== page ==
Gabbiadini all but secures Southampton's Premier League safety
Swansea and Huddersfield left to battle for top flight status as West Brom are relegated
Manolo Gabbiadini celebrates with Charlie Austin after scoring Southampton’s winner against Swansea. Photograph: Stu Forster/Getty
Swansea City 0 Southampton 1
A night of high drama and tension ended with Southampton all but securing their Premier League status for another season, Swansea staring relegation in the face and West Bromwich Albion joining Stoke City in the Championship.
Manolo Gabbiadini was the player who delivered the killer blow for Mark Hughes’s team, the Italian coming off the bench to score a scrappy and untidy goal that was worth its weight in gold to Saints.
Swansea are three points adrift of safety with only one game remaining and they will need to beat Stoke at home on Sunday and hope that Huddersfield lose their final two fixtures, against Chelsea and Arsenal, to have any chance of staying up. Southampton can breathe more easily. Hughes’s team are up to 16th in the table, above Huddersfield on goal difference, and realistically can start to plan for another season in the top flight.
This was never going to be an evening for the faint-hearted. Even before a ball had been kicked there were stories surfacing that added layers of intrigue to a fixture that needed no extra buildup in terms of its significance. After complaining their hotel in Swansea was cancelled at short notice, Southampton were caught up in rush-hour traffic on the way to the stadium after their police escort failed to turn up, and then told on arrival they would have to wait on the bus for 25 minutes while the Swansea coach unloaded.
That episode rather set the scene for a game that was played in a pressure-cooker atmosphere. Hughes, looking like he had come straight from the office in his shirt and tie, growled at the officials for every little decision, furious that a throw-in on the halfway line had gone against his team.
Carlos Carvalhal, hands stuffed into the pockets of his overcoat as he paced up and down the touchline, appeared only marginally more comfortable.
On the pitch it was Swansea who took the game to Southampton for much of the opening 45 minutes, controlling possession for long periods and trying to dictate the tempo. Yet the better opportunities fell to the visitors, who looked dangerous on the counter-attack and forced Lukasz Fabianski into a couple of crucial saves.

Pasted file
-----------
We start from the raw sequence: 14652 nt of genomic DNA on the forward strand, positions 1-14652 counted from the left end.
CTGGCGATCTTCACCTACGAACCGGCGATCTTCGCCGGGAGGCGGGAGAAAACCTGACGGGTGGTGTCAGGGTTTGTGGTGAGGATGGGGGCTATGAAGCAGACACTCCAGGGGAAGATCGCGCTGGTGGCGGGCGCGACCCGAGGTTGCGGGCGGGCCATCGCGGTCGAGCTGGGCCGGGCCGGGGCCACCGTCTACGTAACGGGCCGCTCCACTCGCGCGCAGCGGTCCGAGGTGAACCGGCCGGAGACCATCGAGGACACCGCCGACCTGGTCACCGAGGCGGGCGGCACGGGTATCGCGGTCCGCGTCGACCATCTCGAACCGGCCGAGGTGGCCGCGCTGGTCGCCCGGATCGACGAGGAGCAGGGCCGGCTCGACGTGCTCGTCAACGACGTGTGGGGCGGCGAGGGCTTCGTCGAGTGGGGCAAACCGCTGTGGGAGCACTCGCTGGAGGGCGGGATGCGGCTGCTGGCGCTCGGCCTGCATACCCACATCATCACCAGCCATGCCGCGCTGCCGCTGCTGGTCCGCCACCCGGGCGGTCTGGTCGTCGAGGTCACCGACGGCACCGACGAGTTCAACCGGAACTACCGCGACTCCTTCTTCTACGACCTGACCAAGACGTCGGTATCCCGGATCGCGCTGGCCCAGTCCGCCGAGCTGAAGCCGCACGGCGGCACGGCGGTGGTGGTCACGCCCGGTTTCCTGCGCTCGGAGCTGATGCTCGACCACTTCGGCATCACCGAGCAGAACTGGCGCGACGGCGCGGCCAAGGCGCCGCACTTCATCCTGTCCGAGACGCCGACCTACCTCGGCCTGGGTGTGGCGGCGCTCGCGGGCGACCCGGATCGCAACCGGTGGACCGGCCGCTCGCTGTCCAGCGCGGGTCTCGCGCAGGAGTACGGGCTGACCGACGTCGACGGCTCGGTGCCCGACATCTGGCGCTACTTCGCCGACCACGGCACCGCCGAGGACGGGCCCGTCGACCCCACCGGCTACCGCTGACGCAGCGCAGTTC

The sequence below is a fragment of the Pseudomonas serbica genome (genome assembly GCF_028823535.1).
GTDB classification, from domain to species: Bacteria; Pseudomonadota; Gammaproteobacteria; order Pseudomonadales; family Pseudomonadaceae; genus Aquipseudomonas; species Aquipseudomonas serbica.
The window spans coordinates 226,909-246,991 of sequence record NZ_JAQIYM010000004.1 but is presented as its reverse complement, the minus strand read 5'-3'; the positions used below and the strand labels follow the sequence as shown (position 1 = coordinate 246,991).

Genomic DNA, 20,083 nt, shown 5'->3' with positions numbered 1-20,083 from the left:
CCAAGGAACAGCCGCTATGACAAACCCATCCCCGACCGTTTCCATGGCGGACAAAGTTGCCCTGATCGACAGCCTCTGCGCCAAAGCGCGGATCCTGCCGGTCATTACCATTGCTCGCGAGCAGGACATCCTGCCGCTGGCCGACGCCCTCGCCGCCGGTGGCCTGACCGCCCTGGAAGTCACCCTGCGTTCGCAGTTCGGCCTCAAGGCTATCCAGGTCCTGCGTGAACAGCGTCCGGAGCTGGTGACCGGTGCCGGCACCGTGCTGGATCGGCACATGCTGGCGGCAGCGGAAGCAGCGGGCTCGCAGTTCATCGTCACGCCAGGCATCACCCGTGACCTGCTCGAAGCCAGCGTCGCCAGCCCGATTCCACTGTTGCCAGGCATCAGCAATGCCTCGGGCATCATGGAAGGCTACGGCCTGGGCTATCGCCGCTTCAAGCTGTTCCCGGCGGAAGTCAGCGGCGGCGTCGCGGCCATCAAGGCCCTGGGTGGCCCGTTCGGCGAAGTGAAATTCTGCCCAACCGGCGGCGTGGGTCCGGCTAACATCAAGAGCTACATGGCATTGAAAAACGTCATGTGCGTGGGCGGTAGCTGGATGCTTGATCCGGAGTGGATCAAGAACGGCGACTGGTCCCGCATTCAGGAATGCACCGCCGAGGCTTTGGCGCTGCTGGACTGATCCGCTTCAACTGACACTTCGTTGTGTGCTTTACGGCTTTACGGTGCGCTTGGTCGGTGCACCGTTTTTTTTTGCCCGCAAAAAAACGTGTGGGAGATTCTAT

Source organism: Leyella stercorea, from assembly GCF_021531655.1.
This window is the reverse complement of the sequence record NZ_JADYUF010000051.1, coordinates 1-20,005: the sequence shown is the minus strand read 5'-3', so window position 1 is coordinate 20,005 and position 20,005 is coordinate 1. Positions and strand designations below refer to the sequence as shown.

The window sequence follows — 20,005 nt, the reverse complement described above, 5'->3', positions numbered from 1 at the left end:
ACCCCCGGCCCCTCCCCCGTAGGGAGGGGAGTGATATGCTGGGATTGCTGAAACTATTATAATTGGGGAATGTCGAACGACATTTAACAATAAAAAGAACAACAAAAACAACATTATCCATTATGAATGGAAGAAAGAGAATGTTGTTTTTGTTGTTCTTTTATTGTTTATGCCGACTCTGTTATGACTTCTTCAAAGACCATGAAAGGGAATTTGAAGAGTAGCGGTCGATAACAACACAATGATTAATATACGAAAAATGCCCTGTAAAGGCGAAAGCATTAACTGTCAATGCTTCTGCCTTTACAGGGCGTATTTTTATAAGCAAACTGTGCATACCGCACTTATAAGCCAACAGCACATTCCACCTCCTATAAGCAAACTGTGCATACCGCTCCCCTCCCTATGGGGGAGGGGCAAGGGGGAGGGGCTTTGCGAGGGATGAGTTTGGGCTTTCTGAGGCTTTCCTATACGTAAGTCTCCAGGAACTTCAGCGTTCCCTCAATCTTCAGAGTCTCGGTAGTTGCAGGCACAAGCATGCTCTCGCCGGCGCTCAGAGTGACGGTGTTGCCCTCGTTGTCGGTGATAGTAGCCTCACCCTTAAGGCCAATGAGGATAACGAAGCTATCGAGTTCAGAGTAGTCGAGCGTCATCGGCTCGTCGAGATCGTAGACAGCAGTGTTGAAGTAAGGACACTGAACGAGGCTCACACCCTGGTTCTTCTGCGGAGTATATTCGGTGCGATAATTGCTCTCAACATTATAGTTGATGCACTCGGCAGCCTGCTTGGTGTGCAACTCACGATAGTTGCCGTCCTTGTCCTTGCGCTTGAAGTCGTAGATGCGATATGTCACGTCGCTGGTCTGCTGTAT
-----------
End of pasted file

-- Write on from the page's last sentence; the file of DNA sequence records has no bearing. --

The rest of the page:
Charlie Austin, leading the line for Southampton, had both of those chances, the first after he sprinted onto a perfectly weighted pass by Pierre-Emile Højbjerg that picked out the striker’s intelligent run between Federico Fernández and Alfie Mawson. The angle was against Austin, however, and his low drive towards the far corner was comfortably held by Fabianski. The Swansea goalkeeper’s second stop was two minutes before the interval and a collective sigh of relief swept around three quarters of the stadium when Austin’s ferocious volley flew straight into his arms.
Although Swansea were seeing plenty of the ball, the problem – and it has been the story of their season in many ways – was how to carve out clear chances. Sitting deep and content to defend in numbers, Southampton were effectively asking Swansea to break them down and coming up with an answer was always likely to be a problem for Carvalhal’s team.
Andy King snapped into tackles in midfield and Jordan Ayew showed some nice footwork further forward, but that killer pass to prise Southampton open was missing. When André Ayew did manage to dart into the area Jan Bednarek made a superbly timed challenge. King tested Alex McCarthy early on with a low drive from the edge of the area and Sam Clucas’s glancing header from the Welshman’s cross drifted narrowly wide of the far upright later in the first half, but that was the sum total of Swansea’s attacking threat before the interval.
There was an immediate improvement from Swansea in that respect at the start of the second half. Twisting and turning about 25 yards from goal, Jordan Ayew wriggled clear of a couple of players and created the space for a dipping shot that appeared to be arcing over the head of McCarthy until the Southampton goalkeeper superbly tipped the ball over the bar with his right hand.
There was now more of an ebb and flow to the game as it started to become stretched. Austin was denied by Fabianski for a third time as Southampton, playing with a bit more attacking conviction, began to commit more players forward. Remarkably another chance fell to Austin in the area moments later; Hughes was left holding his hand in his hands after the forward nodded the ball straight at Fabianski.
Chasing a goal, Carvalhal introduced Tammy Abraham to give Swansea more of a presence up front, but the breakthrough arrived at the opposite end courtesy of another substitute. From Swansea’s point of view it was a desperately poor goal to concede from a corner. Shane Long kept the ball alive with a far-post header, it was flicked on again by Oriol Romeu and although Fabianski managed to keep out Austin’s shot, Gabbiadini was perfectly positioned to sweep home.